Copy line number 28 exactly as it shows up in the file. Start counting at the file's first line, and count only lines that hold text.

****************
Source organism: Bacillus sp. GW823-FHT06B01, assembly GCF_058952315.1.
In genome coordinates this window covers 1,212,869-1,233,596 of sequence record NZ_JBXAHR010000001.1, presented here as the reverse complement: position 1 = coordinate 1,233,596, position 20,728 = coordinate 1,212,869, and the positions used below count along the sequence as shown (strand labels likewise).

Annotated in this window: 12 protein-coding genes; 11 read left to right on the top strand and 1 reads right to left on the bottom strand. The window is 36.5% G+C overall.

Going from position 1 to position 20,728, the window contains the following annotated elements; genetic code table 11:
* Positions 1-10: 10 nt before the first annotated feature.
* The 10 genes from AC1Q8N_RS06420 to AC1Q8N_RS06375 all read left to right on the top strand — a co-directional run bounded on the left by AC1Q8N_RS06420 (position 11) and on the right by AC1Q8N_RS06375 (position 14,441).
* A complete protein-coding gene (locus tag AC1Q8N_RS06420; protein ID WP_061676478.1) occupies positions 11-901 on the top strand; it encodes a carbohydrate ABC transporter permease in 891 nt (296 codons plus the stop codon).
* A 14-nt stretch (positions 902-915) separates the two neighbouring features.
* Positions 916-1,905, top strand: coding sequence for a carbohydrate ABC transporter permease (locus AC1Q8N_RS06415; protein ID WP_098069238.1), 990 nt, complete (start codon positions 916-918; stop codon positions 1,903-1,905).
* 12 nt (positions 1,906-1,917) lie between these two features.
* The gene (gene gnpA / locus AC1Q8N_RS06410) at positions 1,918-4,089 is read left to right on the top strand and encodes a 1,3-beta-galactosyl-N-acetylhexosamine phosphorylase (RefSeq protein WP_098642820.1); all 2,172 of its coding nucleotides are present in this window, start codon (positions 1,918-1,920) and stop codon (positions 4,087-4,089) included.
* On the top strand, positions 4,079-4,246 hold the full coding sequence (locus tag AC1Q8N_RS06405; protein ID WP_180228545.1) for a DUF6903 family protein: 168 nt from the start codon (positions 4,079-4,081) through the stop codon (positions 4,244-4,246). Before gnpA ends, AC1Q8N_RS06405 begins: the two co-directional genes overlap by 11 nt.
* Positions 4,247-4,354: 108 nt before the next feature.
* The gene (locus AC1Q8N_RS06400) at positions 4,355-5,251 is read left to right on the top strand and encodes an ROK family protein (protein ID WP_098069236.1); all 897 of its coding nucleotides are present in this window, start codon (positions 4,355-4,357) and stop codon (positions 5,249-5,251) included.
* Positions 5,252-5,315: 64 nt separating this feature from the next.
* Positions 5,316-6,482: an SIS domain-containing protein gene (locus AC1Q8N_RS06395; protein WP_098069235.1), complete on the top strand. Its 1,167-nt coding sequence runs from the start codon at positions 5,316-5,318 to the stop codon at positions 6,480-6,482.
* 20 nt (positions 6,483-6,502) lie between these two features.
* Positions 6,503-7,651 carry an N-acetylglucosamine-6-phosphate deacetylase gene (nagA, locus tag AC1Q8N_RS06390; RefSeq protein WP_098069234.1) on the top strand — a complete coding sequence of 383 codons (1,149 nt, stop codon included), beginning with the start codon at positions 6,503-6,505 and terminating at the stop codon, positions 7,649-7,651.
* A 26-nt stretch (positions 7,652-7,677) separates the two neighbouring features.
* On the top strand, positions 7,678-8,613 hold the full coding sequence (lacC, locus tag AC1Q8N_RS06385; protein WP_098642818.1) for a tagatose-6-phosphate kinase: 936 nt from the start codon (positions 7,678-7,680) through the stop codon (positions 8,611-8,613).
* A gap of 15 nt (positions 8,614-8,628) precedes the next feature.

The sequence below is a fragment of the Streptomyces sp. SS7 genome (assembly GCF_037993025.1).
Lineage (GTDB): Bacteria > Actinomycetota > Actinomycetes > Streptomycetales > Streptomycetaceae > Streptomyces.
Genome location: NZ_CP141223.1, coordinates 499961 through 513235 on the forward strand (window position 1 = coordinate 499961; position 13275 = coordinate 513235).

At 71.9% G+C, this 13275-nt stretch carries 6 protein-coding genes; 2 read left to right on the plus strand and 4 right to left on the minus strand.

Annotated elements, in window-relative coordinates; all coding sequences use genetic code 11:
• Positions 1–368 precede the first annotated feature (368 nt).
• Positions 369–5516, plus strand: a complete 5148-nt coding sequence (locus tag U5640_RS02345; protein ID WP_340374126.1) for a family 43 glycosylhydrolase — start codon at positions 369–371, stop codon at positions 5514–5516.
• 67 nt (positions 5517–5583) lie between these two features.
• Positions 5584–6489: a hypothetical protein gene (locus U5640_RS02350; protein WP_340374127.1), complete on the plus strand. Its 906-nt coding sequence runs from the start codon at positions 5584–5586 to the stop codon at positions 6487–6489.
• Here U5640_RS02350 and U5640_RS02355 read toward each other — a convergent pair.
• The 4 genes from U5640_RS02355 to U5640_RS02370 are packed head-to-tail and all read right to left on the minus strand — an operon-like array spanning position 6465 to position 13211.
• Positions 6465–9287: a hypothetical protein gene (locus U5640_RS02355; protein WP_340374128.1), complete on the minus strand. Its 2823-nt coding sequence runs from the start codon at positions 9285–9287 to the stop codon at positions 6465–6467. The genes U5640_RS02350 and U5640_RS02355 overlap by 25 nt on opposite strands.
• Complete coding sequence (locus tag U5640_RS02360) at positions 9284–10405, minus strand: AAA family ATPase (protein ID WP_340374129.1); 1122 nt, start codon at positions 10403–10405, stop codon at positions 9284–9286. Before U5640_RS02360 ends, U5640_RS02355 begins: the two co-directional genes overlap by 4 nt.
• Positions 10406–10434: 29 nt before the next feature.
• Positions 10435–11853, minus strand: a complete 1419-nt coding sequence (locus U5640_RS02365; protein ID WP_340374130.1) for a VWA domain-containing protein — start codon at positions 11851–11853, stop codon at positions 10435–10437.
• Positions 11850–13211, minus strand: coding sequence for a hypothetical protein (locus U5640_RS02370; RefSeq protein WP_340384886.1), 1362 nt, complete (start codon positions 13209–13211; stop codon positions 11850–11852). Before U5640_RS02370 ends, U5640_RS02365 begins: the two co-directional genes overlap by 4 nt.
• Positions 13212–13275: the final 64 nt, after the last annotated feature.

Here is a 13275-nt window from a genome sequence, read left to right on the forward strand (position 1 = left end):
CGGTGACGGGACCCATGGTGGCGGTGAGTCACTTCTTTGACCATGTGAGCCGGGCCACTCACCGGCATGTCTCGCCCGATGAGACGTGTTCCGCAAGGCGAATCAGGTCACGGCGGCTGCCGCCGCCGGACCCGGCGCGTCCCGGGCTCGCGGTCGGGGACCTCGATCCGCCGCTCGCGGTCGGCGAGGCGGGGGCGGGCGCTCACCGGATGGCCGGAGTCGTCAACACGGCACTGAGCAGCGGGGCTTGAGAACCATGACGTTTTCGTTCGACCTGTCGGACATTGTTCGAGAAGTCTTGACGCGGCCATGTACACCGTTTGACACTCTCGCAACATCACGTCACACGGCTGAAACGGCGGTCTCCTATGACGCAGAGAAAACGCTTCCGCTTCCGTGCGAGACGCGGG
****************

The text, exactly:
• Positions 369–5516, plus strand: a complete 5148-nt coding sequence (locus tag U5640_RS02345; protein ID WP_340374126.1) for a family 43 glycosylhydrolase — start codon at positions 369–371, stop codon at positions 5514–5516.